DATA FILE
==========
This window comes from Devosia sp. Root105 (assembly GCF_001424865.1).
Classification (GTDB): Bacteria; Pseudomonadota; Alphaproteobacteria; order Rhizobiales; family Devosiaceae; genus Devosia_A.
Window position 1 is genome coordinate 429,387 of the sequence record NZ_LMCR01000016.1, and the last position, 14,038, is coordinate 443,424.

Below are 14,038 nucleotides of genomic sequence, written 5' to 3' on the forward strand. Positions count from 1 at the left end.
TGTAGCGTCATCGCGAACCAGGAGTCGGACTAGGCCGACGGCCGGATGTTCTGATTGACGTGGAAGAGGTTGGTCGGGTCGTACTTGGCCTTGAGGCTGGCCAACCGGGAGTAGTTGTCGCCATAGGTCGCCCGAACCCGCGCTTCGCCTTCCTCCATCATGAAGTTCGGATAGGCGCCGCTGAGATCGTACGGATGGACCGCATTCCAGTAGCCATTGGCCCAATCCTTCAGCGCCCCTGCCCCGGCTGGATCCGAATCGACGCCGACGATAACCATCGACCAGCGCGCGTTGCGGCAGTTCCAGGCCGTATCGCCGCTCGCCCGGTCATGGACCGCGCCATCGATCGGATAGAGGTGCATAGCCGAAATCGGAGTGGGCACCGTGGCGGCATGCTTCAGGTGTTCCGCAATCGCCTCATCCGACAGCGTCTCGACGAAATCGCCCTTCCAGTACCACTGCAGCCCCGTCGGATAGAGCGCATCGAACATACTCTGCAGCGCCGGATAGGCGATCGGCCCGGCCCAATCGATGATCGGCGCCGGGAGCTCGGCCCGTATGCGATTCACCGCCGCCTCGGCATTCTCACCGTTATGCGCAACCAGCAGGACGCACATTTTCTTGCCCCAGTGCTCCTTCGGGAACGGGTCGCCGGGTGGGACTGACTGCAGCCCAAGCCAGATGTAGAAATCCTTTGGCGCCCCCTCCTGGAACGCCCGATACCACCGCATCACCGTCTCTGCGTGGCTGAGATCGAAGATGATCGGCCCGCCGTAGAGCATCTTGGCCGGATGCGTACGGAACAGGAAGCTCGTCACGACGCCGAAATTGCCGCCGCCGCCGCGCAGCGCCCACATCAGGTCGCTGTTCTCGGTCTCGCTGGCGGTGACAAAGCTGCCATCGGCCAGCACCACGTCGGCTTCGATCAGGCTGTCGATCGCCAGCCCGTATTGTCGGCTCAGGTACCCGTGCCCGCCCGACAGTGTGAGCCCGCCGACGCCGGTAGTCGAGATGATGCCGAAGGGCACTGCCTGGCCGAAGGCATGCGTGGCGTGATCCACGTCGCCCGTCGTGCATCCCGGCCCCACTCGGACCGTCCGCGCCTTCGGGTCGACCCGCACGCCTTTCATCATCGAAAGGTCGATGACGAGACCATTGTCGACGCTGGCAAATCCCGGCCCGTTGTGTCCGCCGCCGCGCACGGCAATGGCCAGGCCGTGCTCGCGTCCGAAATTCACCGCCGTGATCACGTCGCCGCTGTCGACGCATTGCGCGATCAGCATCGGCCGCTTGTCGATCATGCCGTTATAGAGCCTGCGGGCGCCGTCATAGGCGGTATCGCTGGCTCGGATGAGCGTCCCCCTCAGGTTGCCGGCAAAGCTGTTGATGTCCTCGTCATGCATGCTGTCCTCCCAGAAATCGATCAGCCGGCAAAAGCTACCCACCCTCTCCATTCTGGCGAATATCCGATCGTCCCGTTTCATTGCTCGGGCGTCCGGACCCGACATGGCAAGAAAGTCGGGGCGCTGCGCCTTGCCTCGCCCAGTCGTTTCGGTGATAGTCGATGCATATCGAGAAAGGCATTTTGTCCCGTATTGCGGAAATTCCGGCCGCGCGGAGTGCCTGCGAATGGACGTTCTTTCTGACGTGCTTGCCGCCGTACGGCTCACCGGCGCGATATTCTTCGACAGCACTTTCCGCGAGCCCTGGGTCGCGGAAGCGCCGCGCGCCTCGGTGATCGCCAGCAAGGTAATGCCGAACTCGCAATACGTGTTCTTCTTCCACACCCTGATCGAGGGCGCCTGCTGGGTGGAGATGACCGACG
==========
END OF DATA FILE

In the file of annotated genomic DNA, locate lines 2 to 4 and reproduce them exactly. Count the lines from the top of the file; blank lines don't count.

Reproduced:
Classification (GTDB): Bacteria; Pseudomonadota; Alphaproteobacteria; order Rhizobiales; family Devosiaceae; genus Devosia_A.
Window position 1 is genome coordinate 429,387 of the sequence record NZ_LMCR01000016.1, and the last position, 14,038, is coordinate 443,424.

Below are 14,038 nucleotides of genomic sequence, written 5' to 3' on the forward strand. Positions count from 1 at the left end.